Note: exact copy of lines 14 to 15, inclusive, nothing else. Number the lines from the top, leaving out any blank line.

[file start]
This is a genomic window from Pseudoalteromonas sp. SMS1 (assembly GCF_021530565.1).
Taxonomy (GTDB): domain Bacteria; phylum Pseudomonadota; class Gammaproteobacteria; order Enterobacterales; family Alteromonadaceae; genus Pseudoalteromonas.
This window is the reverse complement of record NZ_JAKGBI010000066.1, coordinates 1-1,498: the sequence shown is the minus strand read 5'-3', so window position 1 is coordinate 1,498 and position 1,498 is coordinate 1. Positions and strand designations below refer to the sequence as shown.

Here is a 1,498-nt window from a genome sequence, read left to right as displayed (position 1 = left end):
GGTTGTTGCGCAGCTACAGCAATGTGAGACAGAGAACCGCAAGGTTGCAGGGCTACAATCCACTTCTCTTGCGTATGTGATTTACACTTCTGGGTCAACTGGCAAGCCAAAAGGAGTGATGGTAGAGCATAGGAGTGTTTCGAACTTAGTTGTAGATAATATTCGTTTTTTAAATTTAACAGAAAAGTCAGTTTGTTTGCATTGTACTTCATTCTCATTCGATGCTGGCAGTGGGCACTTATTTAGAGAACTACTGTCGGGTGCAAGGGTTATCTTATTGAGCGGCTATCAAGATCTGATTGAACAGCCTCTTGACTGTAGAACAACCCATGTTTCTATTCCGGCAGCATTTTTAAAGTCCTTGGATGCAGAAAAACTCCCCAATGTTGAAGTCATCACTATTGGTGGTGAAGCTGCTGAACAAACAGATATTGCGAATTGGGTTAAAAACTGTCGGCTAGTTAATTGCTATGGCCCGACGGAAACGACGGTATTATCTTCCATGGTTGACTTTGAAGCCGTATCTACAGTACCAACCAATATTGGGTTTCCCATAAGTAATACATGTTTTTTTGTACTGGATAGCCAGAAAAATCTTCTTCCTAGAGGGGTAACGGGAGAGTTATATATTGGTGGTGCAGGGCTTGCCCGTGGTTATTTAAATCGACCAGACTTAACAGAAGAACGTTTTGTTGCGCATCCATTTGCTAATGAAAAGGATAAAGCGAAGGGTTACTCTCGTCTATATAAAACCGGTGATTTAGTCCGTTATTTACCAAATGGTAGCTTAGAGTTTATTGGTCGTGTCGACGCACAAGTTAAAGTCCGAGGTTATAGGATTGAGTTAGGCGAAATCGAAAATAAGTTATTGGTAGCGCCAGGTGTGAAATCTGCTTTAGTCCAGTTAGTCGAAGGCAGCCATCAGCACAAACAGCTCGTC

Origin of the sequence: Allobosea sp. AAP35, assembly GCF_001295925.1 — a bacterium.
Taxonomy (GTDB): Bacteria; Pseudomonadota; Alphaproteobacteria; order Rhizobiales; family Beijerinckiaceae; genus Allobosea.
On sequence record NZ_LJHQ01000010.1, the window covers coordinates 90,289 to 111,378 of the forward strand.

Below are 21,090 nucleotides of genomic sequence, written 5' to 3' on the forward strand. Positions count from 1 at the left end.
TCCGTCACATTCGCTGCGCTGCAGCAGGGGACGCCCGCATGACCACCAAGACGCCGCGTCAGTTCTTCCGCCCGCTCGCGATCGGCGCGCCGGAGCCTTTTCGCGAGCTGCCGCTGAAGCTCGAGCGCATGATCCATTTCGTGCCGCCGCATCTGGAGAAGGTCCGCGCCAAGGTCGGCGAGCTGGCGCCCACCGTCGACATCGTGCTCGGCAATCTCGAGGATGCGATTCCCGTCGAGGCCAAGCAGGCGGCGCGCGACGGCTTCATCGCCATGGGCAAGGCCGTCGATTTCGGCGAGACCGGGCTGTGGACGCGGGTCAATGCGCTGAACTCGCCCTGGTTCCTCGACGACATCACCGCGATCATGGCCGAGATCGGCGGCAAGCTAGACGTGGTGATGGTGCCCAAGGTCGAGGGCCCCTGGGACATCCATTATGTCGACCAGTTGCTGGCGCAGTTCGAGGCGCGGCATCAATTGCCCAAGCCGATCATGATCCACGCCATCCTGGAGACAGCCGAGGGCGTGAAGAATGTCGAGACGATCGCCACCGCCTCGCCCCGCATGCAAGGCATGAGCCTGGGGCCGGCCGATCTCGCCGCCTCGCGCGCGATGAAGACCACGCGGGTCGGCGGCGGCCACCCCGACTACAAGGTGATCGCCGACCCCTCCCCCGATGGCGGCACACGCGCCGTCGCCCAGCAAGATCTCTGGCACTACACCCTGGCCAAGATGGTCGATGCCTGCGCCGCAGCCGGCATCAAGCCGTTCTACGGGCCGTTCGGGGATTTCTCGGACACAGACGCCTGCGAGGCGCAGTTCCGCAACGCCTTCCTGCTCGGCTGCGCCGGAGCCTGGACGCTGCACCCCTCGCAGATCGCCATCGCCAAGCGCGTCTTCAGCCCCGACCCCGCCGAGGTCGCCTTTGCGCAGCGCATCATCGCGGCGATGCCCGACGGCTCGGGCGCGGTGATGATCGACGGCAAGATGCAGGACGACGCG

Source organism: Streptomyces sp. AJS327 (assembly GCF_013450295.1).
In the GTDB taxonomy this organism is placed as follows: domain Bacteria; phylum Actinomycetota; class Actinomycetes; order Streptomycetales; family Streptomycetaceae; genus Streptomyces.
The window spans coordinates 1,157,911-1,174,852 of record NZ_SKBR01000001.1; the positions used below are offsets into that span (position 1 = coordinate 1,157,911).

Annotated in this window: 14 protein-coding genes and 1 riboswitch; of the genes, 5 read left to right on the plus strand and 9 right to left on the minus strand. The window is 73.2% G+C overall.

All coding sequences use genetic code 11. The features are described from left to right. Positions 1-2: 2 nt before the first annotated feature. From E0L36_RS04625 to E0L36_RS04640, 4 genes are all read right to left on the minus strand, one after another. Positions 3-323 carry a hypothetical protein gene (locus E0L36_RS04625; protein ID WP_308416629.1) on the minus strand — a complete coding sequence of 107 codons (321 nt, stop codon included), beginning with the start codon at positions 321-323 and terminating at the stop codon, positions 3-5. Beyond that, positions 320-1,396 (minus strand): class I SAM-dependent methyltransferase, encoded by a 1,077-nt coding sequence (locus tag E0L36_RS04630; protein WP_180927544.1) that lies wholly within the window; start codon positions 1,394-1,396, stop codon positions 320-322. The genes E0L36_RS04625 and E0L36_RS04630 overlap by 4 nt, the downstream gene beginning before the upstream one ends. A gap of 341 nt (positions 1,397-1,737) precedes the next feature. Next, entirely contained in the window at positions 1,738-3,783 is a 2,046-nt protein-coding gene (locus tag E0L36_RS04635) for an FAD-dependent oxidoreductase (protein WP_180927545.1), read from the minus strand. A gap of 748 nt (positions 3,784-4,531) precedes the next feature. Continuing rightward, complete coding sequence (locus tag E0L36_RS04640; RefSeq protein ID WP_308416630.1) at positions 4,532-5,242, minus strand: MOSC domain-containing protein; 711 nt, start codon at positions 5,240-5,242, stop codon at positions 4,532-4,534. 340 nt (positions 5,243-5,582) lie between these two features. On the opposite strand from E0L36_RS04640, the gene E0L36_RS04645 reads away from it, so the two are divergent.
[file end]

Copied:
Annotated in this window: 14 protein-coding genes and 1 riboswitch; of the genes, 5 read left to right on the plus strand and 9 right to left on the minus strand. The window is 73.2% G+C overall.

All coding sequences use genetic code 11. The features are described from left to right. Positions 1-2: 2 nt before the first annotated feature. From E0L36_RS04625 to E0L36_RS04640, 4 genes are all read right to left on the minus strand, one after another. Positions 3-323 carry a hypothetical protein gene (locus E0L36_RS04625; protein ID WP_308416629.1) on the minus strand — a complete coding sequence of 107 codons (321 nt, stop codon included), beginning with the start codon at positions 321-323 and terminating at the stop codon, positions 3-5. Beyond that, positions 320-1,396 (minus strand): class I SAM-dependent methyltransferase, encoded by a 1,077-nt coding sequence (locus tag E0L36_RS04630; protein WP_180927544.1) that lies wholly within the window; start codon positions 1,394-1,396, stop codon positions 320-322. The genes E0L36_RS04625 and E0L36_RS04630 overlap by 4 nt, the downstream gene beginning before the upstream one ends. A gap of 341 nt (positions 1,397-1,737) precedes the next feature. Next, entirely contained in the window at positions 1,738-3,783 is a 2,046-nt protein-coding gene (locus tag E0L36_RS04635) for an FAD-dependent oxidoreductase (protein WP_180927545.1), read from the minus strand. A gap of 748 nt (positions 3,784-4,531) precedes the next feature. Continuing rightward, complete coding sequence (locus tag E0L36_RS04640; RefSeq protein ID WP_308416630.1) at positions 4,532-5,242, minus strand: MOSC domain-containing protein; 711 nt, start codon at positions 5,240-5,242, stop codon at positions 4,532-4,534. 340 nt (positions 5,243-5,582) lie between these two features. On the opposite strand from E0L36_RS04640, the gene E0L36_RS04645 reads away from it, so the two are divergent.